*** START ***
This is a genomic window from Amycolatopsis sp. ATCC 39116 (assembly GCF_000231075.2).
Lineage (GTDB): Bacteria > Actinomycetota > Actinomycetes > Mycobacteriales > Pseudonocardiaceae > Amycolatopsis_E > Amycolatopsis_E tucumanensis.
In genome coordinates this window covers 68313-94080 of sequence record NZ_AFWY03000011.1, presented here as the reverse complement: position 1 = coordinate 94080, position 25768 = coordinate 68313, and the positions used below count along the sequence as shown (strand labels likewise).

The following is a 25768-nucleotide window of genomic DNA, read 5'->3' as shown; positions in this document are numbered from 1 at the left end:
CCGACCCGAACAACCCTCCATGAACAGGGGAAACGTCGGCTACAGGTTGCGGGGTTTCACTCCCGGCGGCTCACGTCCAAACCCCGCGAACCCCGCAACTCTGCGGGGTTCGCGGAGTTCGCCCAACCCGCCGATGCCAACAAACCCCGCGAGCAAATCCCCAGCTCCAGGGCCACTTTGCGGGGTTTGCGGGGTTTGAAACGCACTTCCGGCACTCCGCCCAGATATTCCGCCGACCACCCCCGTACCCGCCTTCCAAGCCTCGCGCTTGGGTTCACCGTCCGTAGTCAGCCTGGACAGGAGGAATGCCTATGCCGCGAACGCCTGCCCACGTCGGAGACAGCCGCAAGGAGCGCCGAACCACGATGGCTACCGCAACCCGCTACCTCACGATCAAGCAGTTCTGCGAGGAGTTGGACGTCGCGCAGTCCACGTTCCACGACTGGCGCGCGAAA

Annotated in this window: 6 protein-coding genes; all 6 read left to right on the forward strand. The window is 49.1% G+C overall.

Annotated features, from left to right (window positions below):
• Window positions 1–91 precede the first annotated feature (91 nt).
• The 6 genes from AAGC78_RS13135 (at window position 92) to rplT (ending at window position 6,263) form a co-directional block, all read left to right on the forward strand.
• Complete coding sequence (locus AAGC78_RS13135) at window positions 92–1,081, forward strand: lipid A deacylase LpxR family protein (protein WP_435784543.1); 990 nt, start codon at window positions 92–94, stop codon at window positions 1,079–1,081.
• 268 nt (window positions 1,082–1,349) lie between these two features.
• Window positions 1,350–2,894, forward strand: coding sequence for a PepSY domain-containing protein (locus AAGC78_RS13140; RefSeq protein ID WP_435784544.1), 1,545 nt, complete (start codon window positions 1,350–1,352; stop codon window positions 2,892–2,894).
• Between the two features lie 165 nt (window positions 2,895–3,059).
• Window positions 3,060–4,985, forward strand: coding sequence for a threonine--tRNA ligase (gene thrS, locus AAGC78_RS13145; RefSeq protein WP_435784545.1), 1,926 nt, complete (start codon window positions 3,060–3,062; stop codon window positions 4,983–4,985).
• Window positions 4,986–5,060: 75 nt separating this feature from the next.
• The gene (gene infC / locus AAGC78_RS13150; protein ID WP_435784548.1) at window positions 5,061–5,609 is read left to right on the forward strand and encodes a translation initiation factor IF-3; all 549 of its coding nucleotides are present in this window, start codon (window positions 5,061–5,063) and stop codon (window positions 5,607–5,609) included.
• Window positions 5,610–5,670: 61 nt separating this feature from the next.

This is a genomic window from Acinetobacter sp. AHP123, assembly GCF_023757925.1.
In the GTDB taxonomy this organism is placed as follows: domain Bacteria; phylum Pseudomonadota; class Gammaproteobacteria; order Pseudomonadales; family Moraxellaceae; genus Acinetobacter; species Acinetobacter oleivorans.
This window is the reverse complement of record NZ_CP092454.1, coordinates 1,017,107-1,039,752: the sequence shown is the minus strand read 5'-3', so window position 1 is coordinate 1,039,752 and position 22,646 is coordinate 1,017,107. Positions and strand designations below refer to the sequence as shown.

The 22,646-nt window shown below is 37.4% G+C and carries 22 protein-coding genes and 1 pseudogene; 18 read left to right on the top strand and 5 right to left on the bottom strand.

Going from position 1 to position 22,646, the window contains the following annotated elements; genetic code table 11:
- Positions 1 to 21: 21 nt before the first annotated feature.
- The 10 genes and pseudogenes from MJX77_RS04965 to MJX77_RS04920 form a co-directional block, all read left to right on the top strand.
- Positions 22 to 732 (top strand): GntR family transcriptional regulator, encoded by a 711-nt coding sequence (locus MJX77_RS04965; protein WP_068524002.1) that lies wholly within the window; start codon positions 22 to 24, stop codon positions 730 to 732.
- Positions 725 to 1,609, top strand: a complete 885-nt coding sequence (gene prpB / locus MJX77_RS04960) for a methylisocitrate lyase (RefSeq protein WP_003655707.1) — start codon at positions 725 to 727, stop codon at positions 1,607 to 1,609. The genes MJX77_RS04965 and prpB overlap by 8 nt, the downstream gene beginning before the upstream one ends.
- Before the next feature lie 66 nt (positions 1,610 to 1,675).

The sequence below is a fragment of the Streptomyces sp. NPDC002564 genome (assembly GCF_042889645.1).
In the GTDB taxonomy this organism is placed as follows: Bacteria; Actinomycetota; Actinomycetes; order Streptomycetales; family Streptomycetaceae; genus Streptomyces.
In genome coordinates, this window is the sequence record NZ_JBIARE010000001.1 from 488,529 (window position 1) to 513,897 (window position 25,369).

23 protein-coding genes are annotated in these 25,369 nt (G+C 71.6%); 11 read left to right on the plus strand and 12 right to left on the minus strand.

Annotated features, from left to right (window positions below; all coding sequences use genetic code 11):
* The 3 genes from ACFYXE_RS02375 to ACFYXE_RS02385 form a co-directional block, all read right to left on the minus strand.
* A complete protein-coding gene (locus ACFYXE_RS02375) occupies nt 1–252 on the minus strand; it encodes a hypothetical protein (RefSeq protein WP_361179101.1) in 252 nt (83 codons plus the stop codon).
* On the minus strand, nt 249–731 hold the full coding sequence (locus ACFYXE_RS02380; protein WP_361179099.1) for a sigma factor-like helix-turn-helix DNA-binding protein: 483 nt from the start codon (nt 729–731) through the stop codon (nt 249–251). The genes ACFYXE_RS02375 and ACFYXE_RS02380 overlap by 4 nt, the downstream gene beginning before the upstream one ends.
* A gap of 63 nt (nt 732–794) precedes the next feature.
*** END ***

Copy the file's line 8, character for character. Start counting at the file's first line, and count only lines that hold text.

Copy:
• Window positions 1–91 precede the first annotated feature (91 nt).